YESTERDAY’S apology by the Catholic Church has been a long time coming. The Church has known for decades that some priests have inflicted horrific sexual abuse on children who trusted them.

It has known and done nothing to give the victims support and help. Instead its efforts have concentrated on covering up the crimes and protecting the perpetrators.

Yesterday’s publication of the McLellan report and the apology delivered by Archbishop Phillip Tartaglia may have been years too late but have to be regarded as at least steps in the right direction.

The report contains many sensible recommendations, which the Church has promised to act upon.

It urges the Church, for instance, to scrap its existing safeguarding policies and replace them with new practices that are fit for purpose. It calls for a consistent approach to dealing with allegations across the country and better training in the Church.

Overall the report has been described as a catalogue of failing and it has to be a welcome development that the Church is willing to admit to the dark deeds which have been carried out by those who claimed to be offering spiritual advice and comfort.

An “unmistakeable and unequivocal” apology on behalf of the Church was another of the report’s recommendations and Archbishop Tartaglia delivered exactly that yesterday.

The question now is whether that apology and the recommended changes are in themselves enough to win back the trust the Church has lost through a string of scandals. They include the actions of its former leader in Scotland, Cardinal Keith O’Brien.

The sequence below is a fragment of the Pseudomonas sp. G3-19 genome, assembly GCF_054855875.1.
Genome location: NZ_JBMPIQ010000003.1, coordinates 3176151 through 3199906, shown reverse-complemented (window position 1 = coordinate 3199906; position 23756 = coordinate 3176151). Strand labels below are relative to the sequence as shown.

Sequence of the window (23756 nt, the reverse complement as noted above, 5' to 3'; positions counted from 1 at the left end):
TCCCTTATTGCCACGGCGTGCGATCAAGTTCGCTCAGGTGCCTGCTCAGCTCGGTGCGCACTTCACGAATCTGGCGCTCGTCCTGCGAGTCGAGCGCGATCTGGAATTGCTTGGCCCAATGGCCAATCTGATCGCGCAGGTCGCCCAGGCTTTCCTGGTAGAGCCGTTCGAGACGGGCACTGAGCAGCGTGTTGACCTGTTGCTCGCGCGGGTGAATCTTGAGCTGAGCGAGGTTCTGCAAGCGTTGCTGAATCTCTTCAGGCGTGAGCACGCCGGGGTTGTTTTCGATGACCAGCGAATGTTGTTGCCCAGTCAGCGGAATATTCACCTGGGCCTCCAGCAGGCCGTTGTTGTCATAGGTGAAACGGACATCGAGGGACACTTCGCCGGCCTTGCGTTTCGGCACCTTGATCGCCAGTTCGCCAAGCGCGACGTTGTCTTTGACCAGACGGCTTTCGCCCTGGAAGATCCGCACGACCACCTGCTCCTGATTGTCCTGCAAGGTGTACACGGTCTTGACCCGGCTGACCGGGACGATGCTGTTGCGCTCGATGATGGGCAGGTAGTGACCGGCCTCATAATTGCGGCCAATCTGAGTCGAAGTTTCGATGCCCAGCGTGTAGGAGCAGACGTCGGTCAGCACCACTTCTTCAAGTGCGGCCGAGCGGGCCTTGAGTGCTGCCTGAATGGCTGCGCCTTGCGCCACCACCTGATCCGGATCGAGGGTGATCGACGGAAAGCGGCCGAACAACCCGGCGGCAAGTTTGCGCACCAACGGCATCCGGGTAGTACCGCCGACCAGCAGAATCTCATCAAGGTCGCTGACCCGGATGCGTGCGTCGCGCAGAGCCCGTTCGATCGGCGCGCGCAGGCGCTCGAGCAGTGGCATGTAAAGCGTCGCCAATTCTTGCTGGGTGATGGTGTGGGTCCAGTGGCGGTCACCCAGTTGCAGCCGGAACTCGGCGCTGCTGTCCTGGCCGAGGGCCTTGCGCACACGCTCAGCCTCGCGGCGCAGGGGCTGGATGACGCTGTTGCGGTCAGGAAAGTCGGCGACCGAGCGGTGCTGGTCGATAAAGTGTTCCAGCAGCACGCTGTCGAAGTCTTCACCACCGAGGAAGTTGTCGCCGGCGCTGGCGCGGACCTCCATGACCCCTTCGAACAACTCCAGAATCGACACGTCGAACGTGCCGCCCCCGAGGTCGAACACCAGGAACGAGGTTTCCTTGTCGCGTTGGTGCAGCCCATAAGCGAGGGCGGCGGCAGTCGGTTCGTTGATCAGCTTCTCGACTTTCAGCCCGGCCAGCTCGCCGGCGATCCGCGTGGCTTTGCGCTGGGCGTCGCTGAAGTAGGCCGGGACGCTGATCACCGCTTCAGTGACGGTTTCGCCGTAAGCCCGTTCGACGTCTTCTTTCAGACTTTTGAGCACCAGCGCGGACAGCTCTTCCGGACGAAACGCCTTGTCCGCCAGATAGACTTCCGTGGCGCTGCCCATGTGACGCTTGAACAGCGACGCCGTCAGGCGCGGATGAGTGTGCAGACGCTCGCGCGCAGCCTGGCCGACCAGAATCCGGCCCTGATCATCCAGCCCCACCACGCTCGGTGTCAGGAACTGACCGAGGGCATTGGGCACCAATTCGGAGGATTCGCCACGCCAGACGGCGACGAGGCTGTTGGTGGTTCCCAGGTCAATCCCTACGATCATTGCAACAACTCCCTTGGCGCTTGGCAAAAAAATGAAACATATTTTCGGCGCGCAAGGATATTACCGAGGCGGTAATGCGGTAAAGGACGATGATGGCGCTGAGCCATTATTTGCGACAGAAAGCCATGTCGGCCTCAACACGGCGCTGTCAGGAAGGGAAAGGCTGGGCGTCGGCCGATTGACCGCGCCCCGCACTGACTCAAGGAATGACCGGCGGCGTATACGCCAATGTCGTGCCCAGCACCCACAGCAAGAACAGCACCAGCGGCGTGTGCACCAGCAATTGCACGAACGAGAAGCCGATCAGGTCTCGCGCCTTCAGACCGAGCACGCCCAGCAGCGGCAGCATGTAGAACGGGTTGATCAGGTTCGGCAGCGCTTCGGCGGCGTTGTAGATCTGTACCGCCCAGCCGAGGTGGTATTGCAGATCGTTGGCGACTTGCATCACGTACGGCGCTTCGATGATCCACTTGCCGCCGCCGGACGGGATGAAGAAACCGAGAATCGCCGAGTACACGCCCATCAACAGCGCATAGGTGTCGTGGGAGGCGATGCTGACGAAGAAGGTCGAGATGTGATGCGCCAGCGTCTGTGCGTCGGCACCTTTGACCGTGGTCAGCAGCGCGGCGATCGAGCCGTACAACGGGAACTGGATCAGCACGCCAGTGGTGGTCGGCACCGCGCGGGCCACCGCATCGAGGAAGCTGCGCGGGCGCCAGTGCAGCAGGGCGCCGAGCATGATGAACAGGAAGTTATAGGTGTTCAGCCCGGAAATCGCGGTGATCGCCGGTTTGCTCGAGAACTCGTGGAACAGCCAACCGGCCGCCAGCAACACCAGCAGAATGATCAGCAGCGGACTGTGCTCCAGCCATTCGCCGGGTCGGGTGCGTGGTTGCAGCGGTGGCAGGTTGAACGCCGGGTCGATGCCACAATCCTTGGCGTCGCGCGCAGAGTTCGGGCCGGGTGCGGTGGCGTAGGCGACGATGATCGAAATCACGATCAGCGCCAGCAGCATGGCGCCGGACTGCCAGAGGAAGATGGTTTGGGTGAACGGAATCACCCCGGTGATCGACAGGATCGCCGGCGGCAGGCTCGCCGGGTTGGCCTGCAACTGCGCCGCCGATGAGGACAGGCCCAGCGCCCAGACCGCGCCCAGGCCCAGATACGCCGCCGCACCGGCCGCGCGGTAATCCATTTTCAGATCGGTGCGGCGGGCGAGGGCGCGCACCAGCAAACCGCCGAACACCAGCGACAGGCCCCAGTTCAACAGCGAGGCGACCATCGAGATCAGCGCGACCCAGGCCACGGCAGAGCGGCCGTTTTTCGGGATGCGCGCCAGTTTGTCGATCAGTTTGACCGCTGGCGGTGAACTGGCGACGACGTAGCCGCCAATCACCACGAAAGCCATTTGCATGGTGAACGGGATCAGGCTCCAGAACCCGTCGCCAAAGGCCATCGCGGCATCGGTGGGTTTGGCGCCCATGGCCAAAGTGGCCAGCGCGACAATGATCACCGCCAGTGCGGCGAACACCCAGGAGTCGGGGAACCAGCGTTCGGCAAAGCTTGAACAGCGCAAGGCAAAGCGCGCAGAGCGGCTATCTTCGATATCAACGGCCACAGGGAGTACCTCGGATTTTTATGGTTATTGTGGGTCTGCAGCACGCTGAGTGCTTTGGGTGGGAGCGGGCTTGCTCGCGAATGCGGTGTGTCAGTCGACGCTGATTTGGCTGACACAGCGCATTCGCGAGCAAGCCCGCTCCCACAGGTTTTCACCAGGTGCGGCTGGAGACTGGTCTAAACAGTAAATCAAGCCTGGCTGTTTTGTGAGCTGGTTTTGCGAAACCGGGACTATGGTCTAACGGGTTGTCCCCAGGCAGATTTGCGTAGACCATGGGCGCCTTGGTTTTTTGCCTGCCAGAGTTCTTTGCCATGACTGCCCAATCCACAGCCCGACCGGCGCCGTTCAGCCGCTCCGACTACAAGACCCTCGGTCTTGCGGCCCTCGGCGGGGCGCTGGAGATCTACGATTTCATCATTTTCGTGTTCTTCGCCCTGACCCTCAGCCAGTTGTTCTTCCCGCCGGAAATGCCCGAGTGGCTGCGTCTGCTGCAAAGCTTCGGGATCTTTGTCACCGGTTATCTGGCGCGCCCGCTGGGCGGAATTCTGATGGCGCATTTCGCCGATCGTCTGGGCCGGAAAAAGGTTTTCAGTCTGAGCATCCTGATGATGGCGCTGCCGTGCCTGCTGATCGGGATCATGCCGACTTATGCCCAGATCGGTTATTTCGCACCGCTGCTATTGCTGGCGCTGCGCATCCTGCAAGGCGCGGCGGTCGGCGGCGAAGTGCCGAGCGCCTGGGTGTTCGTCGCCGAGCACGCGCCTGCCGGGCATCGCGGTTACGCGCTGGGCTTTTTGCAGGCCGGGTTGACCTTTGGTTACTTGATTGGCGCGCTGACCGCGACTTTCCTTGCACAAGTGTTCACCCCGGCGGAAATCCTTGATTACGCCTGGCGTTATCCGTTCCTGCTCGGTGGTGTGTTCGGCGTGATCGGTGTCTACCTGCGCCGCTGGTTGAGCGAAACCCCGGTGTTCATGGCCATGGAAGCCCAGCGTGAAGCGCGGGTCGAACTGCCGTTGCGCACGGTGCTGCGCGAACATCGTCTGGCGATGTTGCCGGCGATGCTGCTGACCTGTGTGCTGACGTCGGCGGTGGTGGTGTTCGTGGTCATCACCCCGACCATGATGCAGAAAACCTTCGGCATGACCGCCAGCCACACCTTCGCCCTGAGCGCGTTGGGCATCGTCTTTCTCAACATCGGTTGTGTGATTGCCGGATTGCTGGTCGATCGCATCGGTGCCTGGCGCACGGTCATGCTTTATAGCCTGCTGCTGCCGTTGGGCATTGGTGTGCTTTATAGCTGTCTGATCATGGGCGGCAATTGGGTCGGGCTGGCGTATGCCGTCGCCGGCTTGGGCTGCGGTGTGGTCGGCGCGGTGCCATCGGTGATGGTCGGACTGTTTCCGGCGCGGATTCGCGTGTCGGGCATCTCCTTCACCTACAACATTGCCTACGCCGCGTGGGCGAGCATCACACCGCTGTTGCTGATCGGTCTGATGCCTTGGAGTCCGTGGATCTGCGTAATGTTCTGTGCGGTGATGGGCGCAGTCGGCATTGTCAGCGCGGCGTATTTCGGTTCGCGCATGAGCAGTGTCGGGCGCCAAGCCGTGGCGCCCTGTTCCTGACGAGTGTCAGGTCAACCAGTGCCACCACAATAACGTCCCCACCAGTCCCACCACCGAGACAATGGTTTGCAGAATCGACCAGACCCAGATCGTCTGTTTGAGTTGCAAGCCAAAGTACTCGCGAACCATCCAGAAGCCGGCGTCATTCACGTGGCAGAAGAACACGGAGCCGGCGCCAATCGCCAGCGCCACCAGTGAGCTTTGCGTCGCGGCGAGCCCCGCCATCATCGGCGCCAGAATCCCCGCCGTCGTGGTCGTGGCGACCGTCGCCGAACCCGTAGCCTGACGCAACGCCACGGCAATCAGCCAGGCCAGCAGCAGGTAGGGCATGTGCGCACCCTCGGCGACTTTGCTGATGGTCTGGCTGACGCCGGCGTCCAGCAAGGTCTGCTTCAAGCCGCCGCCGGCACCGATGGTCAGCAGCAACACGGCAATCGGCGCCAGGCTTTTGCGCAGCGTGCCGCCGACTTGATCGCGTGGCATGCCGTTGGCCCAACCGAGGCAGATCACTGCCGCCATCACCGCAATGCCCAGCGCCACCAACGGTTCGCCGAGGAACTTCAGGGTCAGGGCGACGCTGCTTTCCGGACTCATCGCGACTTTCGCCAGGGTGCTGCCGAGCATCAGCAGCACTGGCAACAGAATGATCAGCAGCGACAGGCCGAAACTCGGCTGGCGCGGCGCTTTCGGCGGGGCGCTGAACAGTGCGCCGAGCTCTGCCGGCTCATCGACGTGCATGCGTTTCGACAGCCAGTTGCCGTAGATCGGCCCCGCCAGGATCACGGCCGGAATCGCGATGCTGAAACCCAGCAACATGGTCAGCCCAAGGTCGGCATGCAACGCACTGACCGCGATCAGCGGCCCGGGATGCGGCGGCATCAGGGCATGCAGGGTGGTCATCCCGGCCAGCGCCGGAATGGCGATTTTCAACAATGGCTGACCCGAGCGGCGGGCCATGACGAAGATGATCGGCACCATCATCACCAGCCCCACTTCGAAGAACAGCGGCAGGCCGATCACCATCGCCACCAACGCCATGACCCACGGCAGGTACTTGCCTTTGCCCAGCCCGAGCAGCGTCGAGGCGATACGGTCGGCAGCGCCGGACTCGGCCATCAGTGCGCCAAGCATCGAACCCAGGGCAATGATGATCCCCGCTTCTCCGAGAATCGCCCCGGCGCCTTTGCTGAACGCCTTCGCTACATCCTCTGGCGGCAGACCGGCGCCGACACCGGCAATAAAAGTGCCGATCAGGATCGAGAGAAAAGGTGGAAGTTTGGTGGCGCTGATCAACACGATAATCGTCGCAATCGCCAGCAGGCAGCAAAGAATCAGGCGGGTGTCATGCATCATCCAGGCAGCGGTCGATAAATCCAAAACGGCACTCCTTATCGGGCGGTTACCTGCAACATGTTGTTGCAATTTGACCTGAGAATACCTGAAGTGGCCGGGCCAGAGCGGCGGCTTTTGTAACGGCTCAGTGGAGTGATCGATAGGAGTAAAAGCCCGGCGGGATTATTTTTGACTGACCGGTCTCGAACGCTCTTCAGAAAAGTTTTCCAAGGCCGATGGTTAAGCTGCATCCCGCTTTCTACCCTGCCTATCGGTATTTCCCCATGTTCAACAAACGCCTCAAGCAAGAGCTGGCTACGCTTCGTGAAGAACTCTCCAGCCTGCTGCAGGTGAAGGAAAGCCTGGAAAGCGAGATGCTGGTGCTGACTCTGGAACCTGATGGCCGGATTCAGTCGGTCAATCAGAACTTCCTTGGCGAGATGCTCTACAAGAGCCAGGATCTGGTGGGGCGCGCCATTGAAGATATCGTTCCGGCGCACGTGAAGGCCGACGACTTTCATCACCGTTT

Many victims of sexual abuse have greeted yesterday’s apology with disdain, arguing that it comes too late and does little to address their suffering or to help them with the healing process.

And indeed it remains to be seen if yesterday’s developments truly indicate a genuine understanding of the many ways the Church failed its followers, and a genuine remorse for those failings, or whether they show simply that the Church is bowing to public pressure to make the right noises.

Fine words are all very well but they have to be backed up by firm and decisive action.

It is right and proper that the Church should take every step necessary to reduce the risk of any sexual abuse in future but it needs to address the pain and suffering still ruining the lives of those who fell victim to its priests in the past.

It is all very well to apologise for its “slow, unsympathetic and uncaring” response in the past but that response must change in the here and now.

There are, for example, priests who suffered and continue to suffer harsh punishments for “whistleblowing” on past abuse. Will the Church’s attitude to these priests change? It must.

Forgiveness for past sins should not be ruled out but the Church has not yet shown it deserves such forgiveness. It has taken the right steps but it is reasonable to expect strong action in the near future.

Catholic abuse scandal: 'The church’s apology? It’s just a joke’

'We say sorry. We ask forgiveness.’ Act of contrition by Archbishop over Catholic abuse scandal